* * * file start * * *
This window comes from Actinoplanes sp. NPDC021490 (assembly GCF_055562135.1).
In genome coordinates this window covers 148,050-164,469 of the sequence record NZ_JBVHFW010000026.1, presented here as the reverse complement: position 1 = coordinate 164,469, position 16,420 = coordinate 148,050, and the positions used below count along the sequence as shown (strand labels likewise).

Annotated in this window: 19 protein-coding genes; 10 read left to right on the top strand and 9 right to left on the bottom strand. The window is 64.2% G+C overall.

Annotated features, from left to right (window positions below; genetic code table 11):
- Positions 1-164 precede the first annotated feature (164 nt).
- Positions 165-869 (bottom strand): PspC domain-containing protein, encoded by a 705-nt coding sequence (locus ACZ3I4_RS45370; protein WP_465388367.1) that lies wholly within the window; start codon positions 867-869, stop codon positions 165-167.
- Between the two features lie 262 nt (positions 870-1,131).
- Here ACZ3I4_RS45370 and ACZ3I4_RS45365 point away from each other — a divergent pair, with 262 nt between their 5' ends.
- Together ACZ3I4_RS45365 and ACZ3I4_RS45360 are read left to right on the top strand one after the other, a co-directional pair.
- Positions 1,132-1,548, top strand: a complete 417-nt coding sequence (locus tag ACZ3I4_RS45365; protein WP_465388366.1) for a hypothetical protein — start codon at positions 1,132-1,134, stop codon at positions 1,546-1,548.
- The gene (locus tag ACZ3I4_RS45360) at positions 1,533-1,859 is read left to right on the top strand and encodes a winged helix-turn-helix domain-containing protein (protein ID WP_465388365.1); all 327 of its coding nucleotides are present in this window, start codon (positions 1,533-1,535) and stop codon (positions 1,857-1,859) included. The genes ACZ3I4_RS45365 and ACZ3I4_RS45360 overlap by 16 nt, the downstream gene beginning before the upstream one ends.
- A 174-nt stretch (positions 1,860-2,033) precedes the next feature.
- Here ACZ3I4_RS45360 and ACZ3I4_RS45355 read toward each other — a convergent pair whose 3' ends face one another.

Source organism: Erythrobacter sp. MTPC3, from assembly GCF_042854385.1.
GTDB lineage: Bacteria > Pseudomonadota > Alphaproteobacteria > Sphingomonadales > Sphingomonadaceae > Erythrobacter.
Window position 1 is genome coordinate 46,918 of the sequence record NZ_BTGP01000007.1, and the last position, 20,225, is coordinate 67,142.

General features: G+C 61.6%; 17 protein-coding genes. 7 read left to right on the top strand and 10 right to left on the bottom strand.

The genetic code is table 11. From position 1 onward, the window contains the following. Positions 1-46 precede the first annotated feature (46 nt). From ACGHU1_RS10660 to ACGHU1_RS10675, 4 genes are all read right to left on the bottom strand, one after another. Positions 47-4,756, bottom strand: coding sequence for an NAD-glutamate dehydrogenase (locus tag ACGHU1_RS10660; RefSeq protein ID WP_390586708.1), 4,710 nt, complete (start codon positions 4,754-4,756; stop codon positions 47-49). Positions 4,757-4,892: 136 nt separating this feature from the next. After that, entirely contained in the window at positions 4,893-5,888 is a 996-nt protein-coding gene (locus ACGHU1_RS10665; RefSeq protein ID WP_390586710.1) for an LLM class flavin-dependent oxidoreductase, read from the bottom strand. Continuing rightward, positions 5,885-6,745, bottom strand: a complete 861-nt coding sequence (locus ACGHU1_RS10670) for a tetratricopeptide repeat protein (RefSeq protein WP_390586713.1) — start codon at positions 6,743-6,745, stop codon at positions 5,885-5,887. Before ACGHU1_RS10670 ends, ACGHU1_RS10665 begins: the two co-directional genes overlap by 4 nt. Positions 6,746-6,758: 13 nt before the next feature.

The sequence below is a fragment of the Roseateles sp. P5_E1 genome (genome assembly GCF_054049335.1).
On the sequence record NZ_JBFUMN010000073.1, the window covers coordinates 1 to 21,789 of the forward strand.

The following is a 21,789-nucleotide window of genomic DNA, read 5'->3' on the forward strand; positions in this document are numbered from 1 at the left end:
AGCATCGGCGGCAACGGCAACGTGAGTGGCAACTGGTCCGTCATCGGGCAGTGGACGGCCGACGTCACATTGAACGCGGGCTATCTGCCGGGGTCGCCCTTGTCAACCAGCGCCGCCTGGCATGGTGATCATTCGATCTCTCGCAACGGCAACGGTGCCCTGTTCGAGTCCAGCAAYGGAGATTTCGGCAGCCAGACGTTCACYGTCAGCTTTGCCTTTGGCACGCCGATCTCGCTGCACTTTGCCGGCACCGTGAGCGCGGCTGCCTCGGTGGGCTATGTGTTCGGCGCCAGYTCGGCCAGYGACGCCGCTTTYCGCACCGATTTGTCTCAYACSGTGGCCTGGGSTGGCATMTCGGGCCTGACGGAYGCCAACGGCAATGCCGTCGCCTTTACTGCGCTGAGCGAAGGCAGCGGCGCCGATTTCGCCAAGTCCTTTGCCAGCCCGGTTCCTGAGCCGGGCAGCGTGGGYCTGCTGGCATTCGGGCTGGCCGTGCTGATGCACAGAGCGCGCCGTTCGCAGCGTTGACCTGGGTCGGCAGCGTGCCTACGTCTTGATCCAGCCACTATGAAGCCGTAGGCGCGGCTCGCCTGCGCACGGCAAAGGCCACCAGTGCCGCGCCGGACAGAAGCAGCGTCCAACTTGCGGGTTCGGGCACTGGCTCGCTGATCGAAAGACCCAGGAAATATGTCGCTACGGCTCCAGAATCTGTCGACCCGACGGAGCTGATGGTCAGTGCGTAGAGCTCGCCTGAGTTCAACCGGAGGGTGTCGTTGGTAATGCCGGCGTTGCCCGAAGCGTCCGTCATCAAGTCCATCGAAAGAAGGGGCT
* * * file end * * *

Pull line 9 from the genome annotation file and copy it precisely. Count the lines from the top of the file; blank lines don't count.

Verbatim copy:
- Together ACZ3I4_RS45365 and ACZ3I4_RS45360 are read left to right on the top strand one after the other, a co-directional pair.